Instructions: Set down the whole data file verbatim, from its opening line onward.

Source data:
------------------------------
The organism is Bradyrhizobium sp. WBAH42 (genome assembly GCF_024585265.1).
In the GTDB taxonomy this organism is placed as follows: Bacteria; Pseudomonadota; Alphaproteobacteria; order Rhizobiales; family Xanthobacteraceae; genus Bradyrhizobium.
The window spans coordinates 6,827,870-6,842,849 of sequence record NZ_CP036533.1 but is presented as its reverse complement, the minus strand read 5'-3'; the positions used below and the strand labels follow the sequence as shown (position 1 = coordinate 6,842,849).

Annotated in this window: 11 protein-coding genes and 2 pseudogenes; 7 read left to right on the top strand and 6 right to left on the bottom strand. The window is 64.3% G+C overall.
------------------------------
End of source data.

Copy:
The organism is Bradyrhizobium sp. WBAH42 (genome assembly GCF_024585265.1).
In the GTDB taxonomy this organism is placed as follows: Bacteria; Pseudomonadota; Alphaproteobacteria; order Rhizobiales; family Xanthobacteraceae; genus Bradyrhizobium.
The window spans coordinates 6,827,870-6,842,849 of sequence record NZ_CP036533.1 but is presented as its reverse complement, the minus strand read 5'-3'; the positions used below and the strand labels follow the sequence as shown (position 1 = coordinate 6,842,849).

Annotated in this window: 11 protein-coding genes and 2 pseudogenes; 7 read left to right on the top strand and 6 right to left on the bottom strand. The window is 64.3% G+C overall.